Somehow, we found about twenty.

Seale is a tall, solid Australian guy in his 60s, with not even a hint of an attitude about him. He talks incredibly fast, with a clipped accent, and we found an out of the way spot where we could stand and talk:

”Moriarty”: First of all, it’s a real pleasure to meet you. I love your work. I love the sheer artistry of cinematography. You guys are the real rock stars on film sets.

JOHN SEALE: [laughs]

”M”: Your early background was in films that were shot on real locations, films that captured a particular time and place. I’m crazy about THE MOSQUITO COAST, for example. That’s such an earthy movie. When you shoot something like POSEIDON or THE PERFECT STORM, films that use a lot of greenscreens, do you approach the shoot differently? Is it a radical shift of technique?

JS: Yes and no. It’s a bit of a different state of mind, but honestly, every film starts with the script.

You sit and you read that, and you have to imagine turning it into a film that people are going to sit and watch. And you have an awful lot of input from a lot of other people. That’s the way I work. The director has a vision. Production designers have a vision. I have a vision. Everybody has a vision about how they feel the end result should look, and how that should affect the audience, emotionally or otherwise.

I’m an unashamed realist, and actually, I try to make whatever that script is the reality of that situation, even though it’s fictional. MOSQUITO COAST in particular was shot very simply. Not many lights because it’s set in the jungle, and I didn’t want to overlight it. So I used a minimal amount of lights, just enough to be at a photographic level. Otherwise, I sort of let everything slide, really, and shot only available light in a lot of the places, and then, of course, doing interiors, you try to make those look as though the available light’s doing that as well. That family didn’t have electric resources. And so whatever light they had in the hosue was just what came in through the windows. All of those thoughts, all of that combines to make the type of photography that a film deserves. Then you move on to the next one, and it might be a completely different type of photography, by the virtue of the script and the film it’s going to make.

”M”: You really are a chameleon from film to film. You don’t have a signature style. THE TALENTED MR. RIPLEY is another gorgeous film of yours. It’s so warm. You get such a great sense of place. With this film, you have to first create the Poseidon, this dream version of a resort cruise ship, and then you have to flip it and create the nightmare version of it. Where did you start?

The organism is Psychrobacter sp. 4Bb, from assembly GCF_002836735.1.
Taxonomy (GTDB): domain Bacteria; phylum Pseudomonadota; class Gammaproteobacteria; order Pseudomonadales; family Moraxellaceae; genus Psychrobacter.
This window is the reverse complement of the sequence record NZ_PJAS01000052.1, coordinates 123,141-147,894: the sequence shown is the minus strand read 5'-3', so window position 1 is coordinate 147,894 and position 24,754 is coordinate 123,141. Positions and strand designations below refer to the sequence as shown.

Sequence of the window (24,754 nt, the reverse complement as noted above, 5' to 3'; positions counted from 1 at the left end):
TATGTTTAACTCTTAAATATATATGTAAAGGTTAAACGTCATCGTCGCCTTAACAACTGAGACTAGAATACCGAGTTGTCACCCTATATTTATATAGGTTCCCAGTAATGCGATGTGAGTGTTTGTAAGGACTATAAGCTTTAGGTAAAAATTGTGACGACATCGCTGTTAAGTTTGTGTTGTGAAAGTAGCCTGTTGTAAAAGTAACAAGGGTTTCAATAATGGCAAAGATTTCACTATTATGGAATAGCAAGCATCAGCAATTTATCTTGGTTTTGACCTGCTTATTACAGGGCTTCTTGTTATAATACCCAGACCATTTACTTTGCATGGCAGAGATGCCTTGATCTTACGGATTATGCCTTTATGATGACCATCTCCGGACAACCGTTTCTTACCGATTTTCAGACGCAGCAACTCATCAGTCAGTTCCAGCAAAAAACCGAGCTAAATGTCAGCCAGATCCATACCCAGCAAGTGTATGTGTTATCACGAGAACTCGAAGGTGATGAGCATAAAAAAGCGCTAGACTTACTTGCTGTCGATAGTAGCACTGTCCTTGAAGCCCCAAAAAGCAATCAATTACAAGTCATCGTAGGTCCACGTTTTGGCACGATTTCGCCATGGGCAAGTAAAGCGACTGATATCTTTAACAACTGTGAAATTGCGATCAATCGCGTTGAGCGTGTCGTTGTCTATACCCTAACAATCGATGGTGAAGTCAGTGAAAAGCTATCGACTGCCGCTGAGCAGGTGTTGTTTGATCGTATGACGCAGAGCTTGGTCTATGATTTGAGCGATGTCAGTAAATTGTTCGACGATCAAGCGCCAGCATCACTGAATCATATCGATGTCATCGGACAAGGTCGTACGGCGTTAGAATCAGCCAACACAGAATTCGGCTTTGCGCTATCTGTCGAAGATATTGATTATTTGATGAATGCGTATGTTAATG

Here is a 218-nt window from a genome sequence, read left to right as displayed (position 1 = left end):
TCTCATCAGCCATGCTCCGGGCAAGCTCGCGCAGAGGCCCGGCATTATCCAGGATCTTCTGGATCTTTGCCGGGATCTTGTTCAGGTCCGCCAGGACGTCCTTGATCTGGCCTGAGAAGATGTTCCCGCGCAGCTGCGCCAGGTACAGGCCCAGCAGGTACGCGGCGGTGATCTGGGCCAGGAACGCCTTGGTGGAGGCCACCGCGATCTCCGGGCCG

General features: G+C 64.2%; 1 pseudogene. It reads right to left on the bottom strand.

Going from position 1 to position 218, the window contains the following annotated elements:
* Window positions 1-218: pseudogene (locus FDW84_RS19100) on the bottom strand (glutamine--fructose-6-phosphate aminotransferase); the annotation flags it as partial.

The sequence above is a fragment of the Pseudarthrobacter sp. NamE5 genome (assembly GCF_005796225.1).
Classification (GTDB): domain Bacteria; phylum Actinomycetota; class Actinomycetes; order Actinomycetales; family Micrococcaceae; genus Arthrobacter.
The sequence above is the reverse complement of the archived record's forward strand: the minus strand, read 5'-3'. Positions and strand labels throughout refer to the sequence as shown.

JS: Very similar to what I’ve said on every film, which is... see, on this one, I got a good three months prep. The designer [Bill Sandell] had already started building sets, so I had a good idea what he was thinking with the director, as a team. When I joined that team, I had to pick up as quickly as I could where they’d already gotten to in their visual minds. Then I’d start to work on that and try to make it happen.

What I gleaned out of it were little comments from the director, things like, “Once the ship’s upside down, it will start to die. And in its death throes, it will desperately try to kill everyone onboard.” That’s the battle that our heroes have trying to get out of that sinking ship. So at the start, you’re lighting that with a very lubrigious warm light, like a seven-star hotel, exciting and welcoming. When it goes upside down, it’s still the same lighting, because of the reality of the ship, but it’s got a harsher edge to it. Now everything comes from the floor. As they move through the ship and up through the bowels of it to stay in the air bubble in the sinking ship, it slowly turns into what Wolfgang said should look “industrial.” That’s easy, y’know. You can just switch across to florescent lighting from the floor, keeping everything in blues and greens. And then we start taking the color out. All the color comes out of, say, the junk in the corridor, or the little rooms, or wherever they went. We took primary colors out so slowly, and it all becomes very monochromatic and cold.

Now the chill of the Atlantic in winter is starting to seep through the whole ship. As it dies, the warmth goes out of it. By the time they get to the end, and they do get out of it, they jump into a moonlit cold sea into a liferaft where it’s still very cold and blue. And then the last shot of the film is this glorious dawn that comes up, and all the colors and all the warmth and all the life comes rushing back in. That’s the last shot of the film, this beautiful golden dawn, warming them, enabling their survival.

All of that became brushstrokes that I’ve had to, over five months of shooting, always had to keep in mind. As we move through the ship, along the way, new things come in, but it follows that broad brushstrokes pattern. There are some of the same cheats you see in all movies... things working underwater, generators that keep running while they’re upside-down. You end up having to cheat like that because you couldn’t just have eight people running around in pitch black with five torches.

”M”: What special challenges arise... and you’ve done it now both in THE PERFECT STORM and in this... when you’re primarily working with water. When you’re lighting it or simulating it or just dealing with it on this truly massive scale...

JS: Well, it’s difficult, it’s wet, and it’s time-consuming. You get someone like John Frazier, our physical effects supervisor, and he’s got all the machinery in the world. He just builds these giant dump tanks one right after another. So if you want a certain amount of water... say, 5,000 gallons... to wash across the desk, he’ll build it. It’s one of the lovely things about big-budget movies. If that’s what we need, that’s what we get. Then, of course, there’s CGI... blue-screen, green-screen, whatever we use...